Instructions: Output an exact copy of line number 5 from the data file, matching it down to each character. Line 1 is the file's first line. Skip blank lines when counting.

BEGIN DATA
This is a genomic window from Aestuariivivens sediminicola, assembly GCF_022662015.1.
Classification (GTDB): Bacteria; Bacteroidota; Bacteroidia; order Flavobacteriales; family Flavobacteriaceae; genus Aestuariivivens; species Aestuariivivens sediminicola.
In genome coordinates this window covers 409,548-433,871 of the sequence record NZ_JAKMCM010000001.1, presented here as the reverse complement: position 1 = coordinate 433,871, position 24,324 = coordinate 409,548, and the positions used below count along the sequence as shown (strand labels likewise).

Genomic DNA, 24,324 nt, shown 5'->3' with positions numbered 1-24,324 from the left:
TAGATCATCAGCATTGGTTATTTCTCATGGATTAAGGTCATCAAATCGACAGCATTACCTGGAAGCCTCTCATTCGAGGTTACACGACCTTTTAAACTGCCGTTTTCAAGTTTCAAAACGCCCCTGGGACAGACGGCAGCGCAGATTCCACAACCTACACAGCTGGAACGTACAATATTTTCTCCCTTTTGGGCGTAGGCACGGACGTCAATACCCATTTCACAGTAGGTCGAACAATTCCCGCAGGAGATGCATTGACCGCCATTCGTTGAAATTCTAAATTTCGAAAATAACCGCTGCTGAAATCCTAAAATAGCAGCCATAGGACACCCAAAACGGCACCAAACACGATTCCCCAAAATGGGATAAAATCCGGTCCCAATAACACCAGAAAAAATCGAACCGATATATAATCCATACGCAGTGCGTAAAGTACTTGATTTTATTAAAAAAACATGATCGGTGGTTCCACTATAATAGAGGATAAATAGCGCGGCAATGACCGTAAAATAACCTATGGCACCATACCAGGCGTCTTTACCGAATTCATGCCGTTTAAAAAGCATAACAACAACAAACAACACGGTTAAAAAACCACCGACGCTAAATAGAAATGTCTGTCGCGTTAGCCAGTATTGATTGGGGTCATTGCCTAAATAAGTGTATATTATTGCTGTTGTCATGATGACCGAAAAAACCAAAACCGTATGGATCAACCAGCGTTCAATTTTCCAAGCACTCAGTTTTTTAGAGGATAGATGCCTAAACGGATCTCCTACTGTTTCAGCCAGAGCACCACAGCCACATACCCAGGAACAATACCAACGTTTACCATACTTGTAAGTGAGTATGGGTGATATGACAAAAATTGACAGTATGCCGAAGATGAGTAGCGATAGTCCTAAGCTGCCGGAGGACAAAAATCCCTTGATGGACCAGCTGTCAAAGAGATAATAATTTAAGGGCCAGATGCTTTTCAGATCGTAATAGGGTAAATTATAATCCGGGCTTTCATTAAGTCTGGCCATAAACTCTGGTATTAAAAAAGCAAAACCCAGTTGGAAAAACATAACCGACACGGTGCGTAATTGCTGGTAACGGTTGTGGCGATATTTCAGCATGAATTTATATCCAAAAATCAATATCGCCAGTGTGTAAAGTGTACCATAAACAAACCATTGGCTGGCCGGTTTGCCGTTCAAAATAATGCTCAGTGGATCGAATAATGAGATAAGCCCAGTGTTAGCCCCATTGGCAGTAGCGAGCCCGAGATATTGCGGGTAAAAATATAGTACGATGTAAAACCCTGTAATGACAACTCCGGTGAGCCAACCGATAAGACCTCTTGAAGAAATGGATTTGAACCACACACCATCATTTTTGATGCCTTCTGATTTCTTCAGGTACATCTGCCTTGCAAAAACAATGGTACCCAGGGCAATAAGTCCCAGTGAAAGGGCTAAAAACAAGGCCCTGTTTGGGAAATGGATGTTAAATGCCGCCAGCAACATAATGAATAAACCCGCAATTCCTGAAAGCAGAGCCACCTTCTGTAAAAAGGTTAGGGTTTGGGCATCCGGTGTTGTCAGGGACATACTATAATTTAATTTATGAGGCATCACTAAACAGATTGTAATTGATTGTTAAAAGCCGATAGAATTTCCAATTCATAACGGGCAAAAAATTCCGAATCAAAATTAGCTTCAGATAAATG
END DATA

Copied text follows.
TAGATCATCAGCATTGGTTATTTCTCATGGATTAAGGTCATCAAATCGACAGCATTACCTGGAAGCCTCTCATTCGAGGTTACACGACCTTTTAAACTGCCGTTTTCAAGTTTCAAAACGCCCCTGGGACAGACGGCAGCGCAGATTCCACAACCTACACAGCTGGAACGTACAATATTTTCTCCCTTTTGGGCGTAGGCACGGACGTCAATACCCATTTCACAGTAGGTCGAACAATTCCCGCAGGAGATGCATTGACCGCCATTCGTTGAAATTCTAAATTTCGAAAATAACCGCTGCTGAAATCCTAAAATAGCAGCCATAGGACACCCAAAACGGCACCAAACACGATTCCCCAAAATGGGATAAAATCCGGTCCCAATAACACCAGAAAAAATCGAACCGATATATAATCCATACGCAGTGCGTAAAGTACTTGATTTTATTAAAAAAACATGATCGGTGGTTCCACTATAATAGAGGATAAATAGCGCGGCAATGACCGTAAAATAACCTATGGCACCATACCAGGCGTCTTTACCGAATTCATGCCGTTTAAAAAGCATAACAACAACAAACAACACGGTTAAAAAACCACCGACGCTAAATAGAAATGTCTGTCGCGTTAGCCAGTATTGATTGGGGTCATTGCCTAAATAAGTGTATATTATTGCTGTTGTCATGATGACCGAAAAAACCAAAACCGTATGGATCAACCAGCGTTCAATTTTCCAAGCACTCAGTTTTTTAGAGGATAGATGCCTAAACGGATCTCCTACTGTTTCAGCCAGAGCACCACAGCCACATACCCAGGAACAATACCAACGTTTACCATACTTGTAAGTGAGTATGGGTGATATGACAAAAATTGACAGTATGCCGAAGATGAGTAGCGATAGTCCTAAGCTGCCGGAGGACAAAAATCCCTTGATGGACCAGCTGTCAAAGAGATAATAATTTAAGGGCCAGATGCTTTTCAGATCGTAATAGGGTAAATTATAATCCGGGCTTTCATTAAGTCTGGCCATAAACTCTGGTATTAAAAAAGCAAAACCCAGTTGGAAAAACATAACCGACACGGTGCGTAATTGCTGGTAACGGTTGTGGCGATATTTCAGCATGAATTTATATCCAAAAATCAATATCGCCAGTGTGTAAAGTGTACCATAAACAAACCATTGGCTGGCCGGTTTGCCGTTCAAAATAATGCTCAGTGGATCGAATAATGAGATAAGCCCAGTGTTAGCCCCATTGGCAGTAGCGAGCCCGAGATATTGCGGGTAAAAATATAGTACGATGTAAAACCCTGTAATGACAACTCCGGTGAGCCAACCGATAAGACCTCTTGAAGAAATGGATTTGAACCACACACCATCATTTTTGATGCCTTCTGATTTCTTCAGGTACATCTGCCTTGCAAAAACAATGGTACCCAGGGCAATAAGTCCCAGTGAAAGGGCTAAAAACAAGGCCCTGTTTGGGAAATGGATGTTAAATGCCGCCAGCAACATAATGAATAAACCCGCAATTCCTGAAAGCAGAGCCACCTTCTGTAAAAAGGTTAGGGTTTGGGCATCCGGTGTTGTCAGGGACATACTATAATTTAATTTATGAGGCATCACTAAACAGATTGTAATTGATTGTTAAAAGCCGATAGAATTTCCAATTCATAACGGGCAAAAAATTCCGAATCAAAATTAGCTTCAGATAAATG